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. Last Updated: 07/27/2016

Barak Tells Arafat He Will Follow Rabin's Path




JERUSALEM -- Prime Minister-elect Ehud Barak telephoned Palestinian leader Yasser Arafat on Friday, their first talk since just after Barak was elected six weeks ago, said officials from both sides.


Barak told Arafat that he would follow in the footsteps of slain Prime Minister Yitzhak Rabin to end the Israeli-Arab conflict and bring peace to the region, Barak's office said in a statement. Arafat congratulated Barak on his coalition, and the two leaders agreed to meet shortly after Barak's government takes office next week, the statement said.


The two had not talked since Arafat called Barak six weeks ago to congratulate him on his May 17 election win. In the meantime, Barak had been criticized by the Palestinians for not making contact with Arafat again.


Barak aides said it would be inappropriate for him to have any policy talks before he took office.


In Friday's telephone call, Barak assured Arafat that he would conduct negotiations simultaneously with the Palestinians, Syrians and Lebanese, apparently trying to assuage Palestinian fear that he would move forward on the Syrian track and leave them behind.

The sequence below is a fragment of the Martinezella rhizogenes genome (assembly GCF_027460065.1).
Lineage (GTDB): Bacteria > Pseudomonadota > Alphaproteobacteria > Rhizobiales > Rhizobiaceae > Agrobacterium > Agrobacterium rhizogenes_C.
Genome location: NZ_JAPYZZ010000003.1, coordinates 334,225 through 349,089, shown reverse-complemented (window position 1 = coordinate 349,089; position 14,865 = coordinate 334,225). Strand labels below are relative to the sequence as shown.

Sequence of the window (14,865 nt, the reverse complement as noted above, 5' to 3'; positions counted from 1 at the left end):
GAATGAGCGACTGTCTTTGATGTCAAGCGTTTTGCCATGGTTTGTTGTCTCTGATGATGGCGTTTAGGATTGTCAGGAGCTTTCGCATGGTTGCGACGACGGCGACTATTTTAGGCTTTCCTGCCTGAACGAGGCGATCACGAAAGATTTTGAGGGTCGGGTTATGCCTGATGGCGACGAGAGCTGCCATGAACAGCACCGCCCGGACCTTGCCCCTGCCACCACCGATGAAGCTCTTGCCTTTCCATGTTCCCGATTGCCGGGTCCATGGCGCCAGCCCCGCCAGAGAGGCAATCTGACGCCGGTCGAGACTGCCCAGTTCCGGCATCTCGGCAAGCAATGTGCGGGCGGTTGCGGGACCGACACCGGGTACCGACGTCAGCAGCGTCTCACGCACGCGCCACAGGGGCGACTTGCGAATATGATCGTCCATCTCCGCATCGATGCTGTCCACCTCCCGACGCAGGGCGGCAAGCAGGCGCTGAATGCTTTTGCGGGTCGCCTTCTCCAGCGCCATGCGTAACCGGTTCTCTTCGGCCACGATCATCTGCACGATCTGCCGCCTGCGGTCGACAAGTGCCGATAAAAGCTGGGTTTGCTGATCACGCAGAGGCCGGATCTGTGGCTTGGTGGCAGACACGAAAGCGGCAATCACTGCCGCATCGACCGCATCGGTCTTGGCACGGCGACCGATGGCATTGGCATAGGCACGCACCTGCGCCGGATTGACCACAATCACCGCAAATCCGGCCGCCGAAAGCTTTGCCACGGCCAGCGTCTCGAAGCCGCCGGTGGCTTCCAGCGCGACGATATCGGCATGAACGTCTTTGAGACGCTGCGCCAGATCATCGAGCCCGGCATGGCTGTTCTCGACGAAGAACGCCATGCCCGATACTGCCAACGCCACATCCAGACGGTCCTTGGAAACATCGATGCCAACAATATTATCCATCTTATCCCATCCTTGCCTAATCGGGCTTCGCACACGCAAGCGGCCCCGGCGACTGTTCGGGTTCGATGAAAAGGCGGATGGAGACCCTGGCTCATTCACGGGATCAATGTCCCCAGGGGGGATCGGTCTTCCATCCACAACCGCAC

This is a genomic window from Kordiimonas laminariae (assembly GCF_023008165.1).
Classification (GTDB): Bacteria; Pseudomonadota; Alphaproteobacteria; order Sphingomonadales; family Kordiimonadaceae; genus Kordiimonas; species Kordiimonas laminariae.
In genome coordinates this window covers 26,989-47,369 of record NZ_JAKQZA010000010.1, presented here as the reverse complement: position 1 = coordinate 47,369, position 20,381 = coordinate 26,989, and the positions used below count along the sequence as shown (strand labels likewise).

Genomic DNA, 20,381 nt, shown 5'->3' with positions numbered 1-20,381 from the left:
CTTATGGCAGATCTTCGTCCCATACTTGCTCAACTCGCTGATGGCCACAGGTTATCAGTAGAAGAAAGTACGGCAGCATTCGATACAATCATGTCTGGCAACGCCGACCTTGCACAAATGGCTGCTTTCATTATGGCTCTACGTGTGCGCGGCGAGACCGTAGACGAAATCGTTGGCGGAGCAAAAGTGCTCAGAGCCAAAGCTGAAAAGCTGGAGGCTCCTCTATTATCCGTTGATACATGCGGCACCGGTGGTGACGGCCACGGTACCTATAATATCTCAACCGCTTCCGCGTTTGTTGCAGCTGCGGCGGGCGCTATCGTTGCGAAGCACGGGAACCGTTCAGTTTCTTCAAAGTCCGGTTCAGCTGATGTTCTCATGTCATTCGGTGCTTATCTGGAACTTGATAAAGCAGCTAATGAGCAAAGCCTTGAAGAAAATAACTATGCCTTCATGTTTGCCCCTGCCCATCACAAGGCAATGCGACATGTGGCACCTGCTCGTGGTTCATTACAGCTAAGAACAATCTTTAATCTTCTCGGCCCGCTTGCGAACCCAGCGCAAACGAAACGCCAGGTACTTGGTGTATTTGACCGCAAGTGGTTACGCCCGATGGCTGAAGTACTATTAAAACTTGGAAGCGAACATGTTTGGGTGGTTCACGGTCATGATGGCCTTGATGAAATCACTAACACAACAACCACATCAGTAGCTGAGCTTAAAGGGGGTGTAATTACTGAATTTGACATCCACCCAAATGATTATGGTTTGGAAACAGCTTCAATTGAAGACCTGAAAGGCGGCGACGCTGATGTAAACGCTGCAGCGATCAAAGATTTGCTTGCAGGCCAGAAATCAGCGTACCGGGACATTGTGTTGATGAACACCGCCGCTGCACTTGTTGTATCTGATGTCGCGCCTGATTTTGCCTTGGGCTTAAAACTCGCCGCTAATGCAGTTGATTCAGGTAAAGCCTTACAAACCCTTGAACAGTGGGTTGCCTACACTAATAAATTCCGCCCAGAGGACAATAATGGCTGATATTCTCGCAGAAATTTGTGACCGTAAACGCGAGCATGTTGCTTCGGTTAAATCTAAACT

Barak, however, took exception Friday to what he saw as President Bill Clinton's suggestion that Palestinian refugees should be able to return to homes left behind when Israel was created in 1948. Barak said that Clinton's remark f made Thursday in Washington at a joint news conference with Egyptian President Hosni Mubarak f was "not acceptable to the prime minister-elect."


Clinton said at the news conference that Palestinian refugees should be free to live "wherever they like," which was taken by the Israeli leader as support for Palestinians to reclaim homes in Israel.


Mark Regev, spokesman for the Israeli Embassy in Washington, said the Clinton administration gave assurances that it hadn't changed its position that the issue should be resolved through negotiations between Israel and Palestine.


Barak is to present his coalition government to parliament for a vote of confidence next week. With lawmakers' approval, he is to take office immediately.


Earlier Friday, Barak met with leaders of parties representing Israel's minority Arab citizens, who did not join his coalition, and heard some tough words of criticism.


Though they back Barak's intention to reinvigorate peace talks with the Palestinians, the parties charged that Barak missed a historic opportunity to name Israel's first Arab Cabinet minister. A leader of one of the Arab parties said they would not support the new government in its first vote of confidence next week, though Arab voters heavily backed Barak.